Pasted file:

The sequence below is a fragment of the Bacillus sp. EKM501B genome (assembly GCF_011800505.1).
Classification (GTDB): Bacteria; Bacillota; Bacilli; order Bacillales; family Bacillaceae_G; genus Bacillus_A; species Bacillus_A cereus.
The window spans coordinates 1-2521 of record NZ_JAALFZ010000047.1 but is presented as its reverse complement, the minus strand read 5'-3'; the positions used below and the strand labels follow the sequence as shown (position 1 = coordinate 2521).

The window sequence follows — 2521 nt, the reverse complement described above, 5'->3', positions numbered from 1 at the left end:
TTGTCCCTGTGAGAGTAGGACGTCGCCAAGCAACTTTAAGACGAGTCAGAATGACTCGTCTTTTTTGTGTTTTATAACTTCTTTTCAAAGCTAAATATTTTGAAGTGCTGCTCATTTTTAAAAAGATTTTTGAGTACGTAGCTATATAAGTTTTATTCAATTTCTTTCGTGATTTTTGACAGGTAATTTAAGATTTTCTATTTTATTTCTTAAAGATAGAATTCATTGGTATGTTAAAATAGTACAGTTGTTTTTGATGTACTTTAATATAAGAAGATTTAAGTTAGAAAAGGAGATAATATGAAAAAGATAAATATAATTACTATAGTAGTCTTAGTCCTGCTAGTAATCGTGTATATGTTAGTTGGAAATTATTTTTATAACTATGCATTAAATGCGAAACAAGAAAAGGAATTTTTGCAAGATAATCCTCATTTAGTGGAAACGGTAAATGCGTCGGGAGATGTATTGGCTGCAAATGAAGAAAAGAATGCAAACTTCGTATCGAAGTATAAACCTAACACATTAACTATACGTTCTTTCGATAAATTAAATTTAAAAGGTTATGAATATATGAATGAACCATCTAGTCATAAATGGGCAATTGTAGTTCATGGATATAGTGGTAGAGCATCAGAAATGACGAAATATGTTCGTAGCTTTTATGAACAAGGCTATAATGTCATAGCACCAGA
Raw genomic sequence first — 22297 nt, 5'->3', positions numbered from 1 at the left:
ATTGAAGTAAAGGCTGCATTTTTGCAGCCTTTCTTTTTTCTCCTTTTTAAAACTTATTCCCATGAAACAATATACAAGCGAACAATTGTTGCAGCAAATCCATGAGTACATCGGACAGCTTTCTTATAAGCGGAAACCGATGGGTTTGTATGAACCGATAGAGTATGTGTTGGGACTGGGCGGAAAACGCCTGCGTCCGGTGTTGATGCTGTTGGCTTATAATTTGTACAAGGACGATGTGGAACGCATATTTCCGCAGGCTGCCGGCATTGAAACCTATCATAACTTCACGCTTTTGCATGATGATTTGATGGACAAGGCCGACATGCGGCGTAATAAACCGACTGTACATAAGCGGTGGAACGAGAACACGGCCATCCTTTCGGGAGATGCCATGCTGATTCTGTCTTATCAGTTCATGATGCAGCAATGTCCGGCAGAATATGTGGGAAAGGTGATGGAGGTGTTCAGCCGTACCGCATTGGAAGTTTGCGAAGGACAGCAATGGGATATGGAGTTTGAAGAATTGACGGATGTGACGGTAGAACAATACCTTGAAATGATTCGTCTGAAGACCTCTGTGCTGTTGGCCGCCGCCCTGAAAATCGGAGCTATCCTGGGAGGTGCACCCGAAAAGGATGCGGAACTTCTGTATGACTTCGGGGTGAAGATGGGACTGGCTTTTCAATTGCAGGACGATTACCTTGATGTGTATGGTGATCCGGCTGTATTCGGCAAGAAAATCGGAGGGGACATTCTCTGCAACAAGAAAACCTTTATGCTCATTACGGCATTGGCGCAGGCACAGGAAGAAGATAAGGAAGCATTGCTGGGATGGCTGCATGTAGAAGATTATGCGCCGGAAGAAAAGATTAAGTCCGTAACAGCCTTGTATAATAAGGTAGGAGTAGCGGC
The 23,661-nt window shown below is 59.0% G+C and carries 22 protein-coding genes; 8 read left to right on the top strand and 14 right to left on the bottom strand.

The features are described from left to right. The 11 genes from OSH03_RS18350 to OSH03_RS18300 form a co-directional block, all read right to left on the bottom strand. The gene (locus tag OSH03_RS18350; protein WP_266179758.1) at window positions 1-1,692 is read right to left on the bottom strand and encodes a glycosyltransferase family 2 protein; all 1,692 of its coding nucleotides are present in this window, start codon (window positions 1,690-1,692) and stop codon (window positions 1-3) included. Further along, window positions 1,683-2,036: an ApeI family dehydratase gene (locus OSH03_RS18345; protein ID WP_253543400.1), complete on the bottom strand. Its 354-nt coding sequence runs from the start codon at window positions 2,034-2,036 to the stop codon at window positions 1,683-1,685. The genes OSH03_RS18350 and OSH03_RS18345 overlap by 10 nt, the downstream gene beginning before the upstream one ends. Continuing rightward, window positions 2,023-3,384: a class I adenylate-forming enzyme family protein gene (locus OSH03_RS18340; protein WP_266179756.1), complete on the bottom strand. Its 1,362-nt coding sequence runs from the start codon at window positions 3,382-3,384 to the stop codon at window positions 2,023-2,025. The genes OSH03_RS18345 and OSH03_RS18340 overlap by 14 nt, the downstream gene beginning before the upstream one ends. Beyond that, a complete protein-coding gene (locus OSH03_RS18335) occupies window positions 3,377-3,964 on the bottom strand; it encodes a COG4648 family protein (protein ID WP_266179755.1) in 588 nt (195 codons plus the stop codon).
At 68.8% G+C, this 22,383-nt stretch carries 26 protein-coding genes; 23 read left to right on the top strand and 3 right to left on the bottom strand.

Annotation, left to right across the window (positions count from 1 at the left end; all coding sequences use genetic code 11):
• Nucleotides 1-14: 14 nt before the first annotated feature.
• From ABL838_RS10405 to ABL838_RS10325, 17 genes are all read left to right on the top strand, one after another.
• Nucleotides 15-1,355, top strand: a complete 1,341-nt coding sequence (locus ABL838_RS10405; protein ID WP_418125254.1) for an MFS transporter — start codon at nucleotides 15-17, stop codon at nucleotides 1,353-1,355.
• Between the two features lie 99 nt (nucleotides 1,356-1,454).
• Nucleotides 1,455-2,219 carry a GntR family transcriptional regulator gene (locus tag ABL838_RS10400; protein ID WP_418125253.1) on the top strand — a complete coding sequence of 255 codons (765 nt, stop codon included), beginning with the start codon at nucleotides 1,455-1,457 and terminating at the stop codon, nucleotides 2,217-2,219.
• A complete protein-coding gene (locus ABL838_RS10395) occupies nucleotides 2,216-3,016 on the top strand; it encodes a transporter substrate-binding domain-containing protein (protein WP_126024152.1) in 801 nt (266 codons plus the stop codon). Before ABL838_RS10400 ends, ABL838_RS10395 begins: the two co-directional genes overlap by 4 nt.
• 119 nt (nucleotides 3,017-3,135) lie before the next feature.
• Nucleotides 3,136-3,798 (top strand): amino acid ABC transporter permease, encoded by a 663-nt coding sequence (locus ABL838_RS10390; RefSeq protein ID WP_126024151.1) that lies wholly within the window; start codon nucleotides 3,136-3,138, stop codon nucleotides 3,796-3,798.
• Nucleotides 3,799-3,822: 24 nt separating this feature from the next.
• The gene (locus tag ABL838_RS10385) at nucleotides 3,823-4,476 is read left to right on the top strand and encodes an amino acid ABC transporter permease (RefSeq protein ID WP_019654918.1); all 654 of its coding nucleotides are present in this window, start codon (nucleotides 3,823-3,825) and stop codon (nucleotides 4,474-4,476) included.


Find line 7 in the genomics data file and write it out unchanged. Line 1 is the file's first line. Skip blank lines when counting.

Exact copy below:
ATTGAAGTAAAGGCTGCATTTTTGCAGCCTTTCTTTTTTCTCCTTTTTAAAACTTATTCCCATGAAACAATATACAAGCGAACAATTGTTGCAGCAAATCCATGAGTACATCGGACAGCTTTCTTATAAGCGGAAACCGATGGGTTTGTATGAACCGATAGAGTATGTGTTGGGACTGGGCGGAAAACGCCTGCGTCCGGTGTTGATGCTGTTGGCTTATAATTTGTACAAGGACGATGTGGAACGCATATTTCCGCAGGCTGCCGGCATTGAAACCTATCATAACTTCACGCTTTTGCATGATGATTTGATGGACAAGGCCGACATGCGGCGTAATAAACCGACTGTACATAAGCGGTGGAACGAGAACACGGCCATCCTTTCGGGAGATGCCATGCTGATTCTGTCTTATCAGTTCATGATGCAGCAATGTCCGGCAGAATATGTGGGAAAGGTGATGGAGGTGTTCAGCCGTACCGCATTGGAAGTTTGCGAAGGACAGCAATGGGATATGGAGTTTGAAGAATTGACGGATGTGACGGTAGAACAATACCTTGAAATGATTCGTCTGAAGACCTCTGTGCTGTTGGCCGCCGCCCTGAAAATCGGAGCTATCCTGGGAGGTGCACCCGAAAAGGATGCGGAACTTCTGTATGACTTCGGGGTGAAGATGGGACTGGCTTTTCAATTGCAGGACGATTACCTTGATGTGTATGGTGATCCGGCTGTATTCGGCAAGAAAATCGGAGGGGACATTCTCTGCAACAAGAAAACCTTTATGCTCATTACGGCATTGGCGCAGGCACAGGAAGAAGATAAGGAAGCATTGCTGGGATGGCTGCATGTAGAAGATTATGCGCCGGAAGAAAAGATTAAGTCCGTAACAGCCTTGTATAATAAGGTAGGAGTAGCGGC